The Student News Site of Claudia Taylor Johnson High School

My Jag News

The Student News Site of Claudia Taylor Johnson High School

My Jag News

The Student News Site of Claudia Taylor Johnson High School

My Jag News

Apr 15, 2024

Students urged to understand differences between scholarly organizations

Students urged to understand differences between scholarly organizations

by Joseph Sweeney | editor-in-chief

With the National Honors Society having just inducted new members into their organization, students are reminded to stay aware of the difference between the NHS and another organization, the National Society of High School Scholars.

“So a lot of students get those letters during the summer, and [the NSHSS] ask for a fee, and they offer all of these avenues for students to get scholarships. It basically implies that they’re going to have a leg up when it comes to college applications,” NHS Sponsor Renea Canales said. “They have this database that students will have access to, the only problem is that it’s nothing that students don’t already have access to for free. So it’s a little misleading as to what students are getting, when they pay that fee. And it’s a for-profit organization that’s doing it.”

It is most often around NHS induction season that students will be asked to pay a $75 fee to join this organization, though the similarities between the two are few and far between. 

“In NHS, we function on our pillars. We look at a student’s academics, there is a criteria that they have to meet for that, so students have to have that unweighted 90 GPA. We also look at student’s involvement: what they are involved in in the community, and what they are involved with at school, and we also participate in community service,” Canales said. “Not only do they have their academics, they have their involvement, they’re considered leaders amongst their peers, and they are involved in their community, providing services and volunteering with them.”

The NSHSS has been active for many years, and will typically reach out to as many students as they can during the given time frame. 

“When I first became the sponsor, that’s when I found out about it. I wasn’t quite aware of it myself, but my co-sponsor, Ms. Schwarz, was aware of it because she got those letters herself when she was in high school,” Canales said. “They typically do most any student. They pay for databases of student information and student emails, and mailing addresses, and that’s how they send their invitations out. It’s for any student who wants to be a part of that organization, if they are willing to pay the fees for it.”

Despite their differences, it is not uncommon for students to confuse the two, thinking that the NSHSS and NHS are one in the same.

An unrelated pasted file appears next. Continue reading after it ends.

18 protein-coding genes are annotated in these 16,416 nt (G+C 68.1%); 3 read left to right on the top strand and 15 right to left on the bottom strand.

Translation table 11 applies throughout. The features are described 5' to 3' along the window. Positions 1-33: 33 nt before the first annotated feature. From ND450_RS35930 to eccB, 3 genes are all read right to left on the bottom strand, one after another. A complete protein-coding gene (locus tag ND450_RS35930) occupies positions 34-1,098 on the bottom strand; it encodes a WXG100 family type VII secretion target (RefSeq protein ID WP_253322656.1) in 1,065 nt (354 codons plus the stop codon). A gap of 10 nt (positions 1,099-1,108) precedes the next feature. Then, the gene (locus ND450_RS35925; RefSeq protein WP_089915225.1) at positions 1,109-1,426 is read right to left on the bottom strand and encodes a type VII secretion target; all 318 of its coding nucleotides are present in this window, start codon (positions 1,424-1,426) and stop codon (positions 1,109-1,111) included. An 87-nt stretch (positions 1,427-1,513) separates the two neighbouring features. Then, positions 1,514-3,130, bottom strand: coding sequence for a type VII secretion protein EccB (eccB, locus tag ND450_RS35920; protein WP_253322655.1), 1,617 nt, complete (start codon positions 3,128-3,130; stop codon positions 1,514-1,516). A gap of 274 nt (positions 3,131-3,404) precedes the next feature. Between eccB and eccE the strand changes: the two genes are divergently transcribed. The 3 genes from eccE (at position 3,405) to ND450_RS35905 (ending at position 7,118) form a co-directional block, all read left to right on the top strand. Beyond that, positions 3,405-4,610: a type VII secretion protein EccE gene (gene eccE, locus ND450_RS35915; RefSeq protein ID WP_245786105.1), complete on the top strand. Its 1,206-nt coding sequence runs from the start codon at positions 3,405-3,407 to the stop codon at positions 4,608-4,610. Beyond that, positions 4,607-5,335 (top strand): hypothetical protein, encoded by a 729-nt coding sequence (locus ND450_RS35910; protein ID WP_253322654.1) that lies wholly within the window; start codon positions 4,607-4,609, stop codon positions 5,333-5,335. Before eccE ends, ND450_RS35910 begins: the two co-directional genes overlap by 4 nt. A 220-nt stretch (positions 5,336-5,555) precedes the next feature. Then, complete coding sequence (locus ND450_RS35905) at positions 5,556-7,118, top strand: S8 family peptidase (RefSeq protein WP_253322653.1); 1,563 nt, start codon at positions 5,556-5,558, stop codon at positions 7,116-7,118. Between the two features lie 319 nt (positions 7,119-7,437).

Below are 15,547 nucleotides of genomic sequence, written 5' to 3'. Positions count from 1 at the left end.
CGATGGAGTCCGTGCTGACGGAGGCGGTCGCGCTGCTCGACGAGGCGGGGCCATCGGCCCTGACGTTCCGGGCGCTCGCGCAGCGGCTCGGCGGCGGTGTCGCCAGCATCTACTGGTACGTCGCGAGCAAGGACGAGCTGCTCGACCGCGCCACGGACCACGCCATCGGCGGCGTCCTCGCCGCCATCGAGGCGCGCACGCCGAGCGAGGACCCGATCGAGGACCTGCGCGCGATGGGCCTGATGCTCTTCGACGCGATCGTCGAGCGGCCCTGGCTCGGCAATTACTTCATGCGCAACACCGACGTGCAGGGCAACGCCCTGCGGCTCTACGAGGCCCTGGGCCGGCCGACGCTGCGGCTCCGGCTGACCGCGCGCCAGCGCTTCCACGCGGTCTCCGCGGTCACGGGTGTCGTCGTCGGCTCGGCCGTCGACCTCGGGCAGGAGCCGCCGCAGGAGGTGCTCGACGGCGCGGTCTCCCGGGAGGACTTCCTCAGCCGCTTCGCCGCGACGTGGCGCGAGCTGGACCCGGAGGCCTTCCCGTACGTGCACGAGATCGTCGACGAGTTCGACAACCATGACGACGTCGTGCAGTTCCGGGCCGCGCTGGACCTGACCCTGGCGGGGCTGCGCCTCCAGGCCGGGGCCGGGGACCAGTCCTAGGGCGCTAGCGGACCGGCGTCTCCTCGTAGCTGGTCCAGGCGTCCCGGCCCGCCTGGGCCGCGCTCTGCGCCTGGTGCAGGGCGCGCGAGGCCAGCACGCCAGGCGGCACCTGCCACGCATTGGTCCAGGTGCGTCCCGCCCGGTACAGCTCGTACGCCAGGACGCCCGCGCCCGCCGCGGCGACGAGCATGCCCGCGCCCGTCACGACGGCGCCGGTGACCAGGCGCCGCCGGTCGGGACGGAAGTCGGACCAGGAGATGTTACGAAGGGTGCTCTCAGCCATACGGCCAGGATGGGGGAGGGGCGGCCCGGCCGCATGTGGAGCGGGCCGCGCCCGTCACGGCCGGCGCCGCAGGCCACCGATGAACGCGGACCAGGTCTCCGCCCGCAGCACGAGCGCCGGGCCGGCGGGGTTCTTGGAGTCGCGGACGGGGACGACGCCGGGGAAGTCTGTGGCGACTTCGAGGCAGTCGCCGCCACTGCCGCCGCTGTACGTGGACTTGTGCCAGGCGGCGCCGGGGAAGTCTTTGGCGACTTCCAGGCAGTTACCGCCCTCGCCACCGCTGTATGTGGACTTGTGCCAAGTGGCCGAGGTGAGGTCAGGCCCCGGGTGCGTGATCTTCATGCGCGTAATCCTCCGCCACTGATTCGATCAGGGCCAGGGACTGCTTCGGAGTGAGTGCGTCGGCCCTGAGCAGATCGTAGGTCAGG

“Usually, we get notifications when we send out applications of students saying ‘I thought I was already in,’ or, when we have the first meeting of the year for our currently inducted members, we actually have people showing up thinking that they’re in it, and I have to, unfortunately, let them know that ‘no, the applications haven’t gone out for the year yet, and you’re not involved,’” Canales said. “I typically get between five to probably sometimes ten students thinking they applied for NHS or are in NHS because of that organization, because their parents paid the fees for that, and it’s not the same thing.”

The NSHSS has their own website, where enrolled students may create an account to search for scholarships, though these offers have been met with some skepticism.

“They’re not really offering scholarships themselves; they’re offering scholarship-services to students, so they offer students these opportunities to have access to these databases to get their scholarships, to get their grants, but the only thing is, these are nothing that’s a secret,” Canales said. “These are all things that students wouldn’t even need to pay for, things they can get for free.”

Student membership in the program is usually not noted by colleges on an application, due to the company’s lack of involvement in activities such as community service. 

“When they’re looking at a student’s resume, they’re looking at what they’ve been involved in,” Canales said. “They’re looking at national organizations that have credibility, and because they don’t, that’s not one that usually gets recognized when students are putting that on their application because they’re aware that it’s not an organization that students are actually involved in.”

Due to the nature of the organization, it has been rumored as a scam and is often not promoted by the public school system.

“I do think that it’s rather misleading,” Canales said. “I think that students need to be very aware that it’s just an organization that is for-profit, that’s saying it’s going to help them get scholarships, and unfortunately, these are things that students don’t need to pay for. They don’t need to pay $75 to have somebody help them scout out these scholarships when they can go to scholarship databases that are free online and find them themselves. They’re not getting any prestige from it, they’re not getting any type of honors or skills or anything that has a sense of credibility for being a part of that group.”

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Students urged to understand differences between scholarly organizations